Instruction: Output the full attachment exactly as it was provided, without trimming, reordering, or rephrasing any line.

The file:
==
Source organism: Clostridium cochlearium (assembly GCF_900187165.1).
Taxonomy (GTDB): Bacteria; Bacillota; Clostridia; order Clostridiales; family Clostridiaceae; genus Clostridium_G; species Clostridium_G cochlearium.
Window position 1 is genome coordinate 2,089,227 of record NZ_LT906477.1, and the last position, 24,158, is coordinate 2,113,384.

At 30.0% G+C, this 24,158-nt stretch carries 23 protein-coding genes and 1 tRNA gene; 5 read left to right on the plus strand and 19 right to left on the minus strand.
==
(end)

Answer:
Source organism: Clostridium cochlearium (assembly GCF_900187165.1).
Taxonomy (GTDB): Bacteria; Bacillota; Clostridia; order Clostridiales; family Clostridiaceae; genus Clostridium_G; species Clostridium_G cochlearium.
Window position 1 is genome coordinate 2,089,227 of record NZ_LT906477.1, and the last position, 24,158, is coordinate 2,113,384.

At 30.0% G+C, this 24,158-nt stretch carries 23 protein-coding genes and 1 tRNA gene; 5 read left to right on the plus strand and 19 right to left on the minus strand.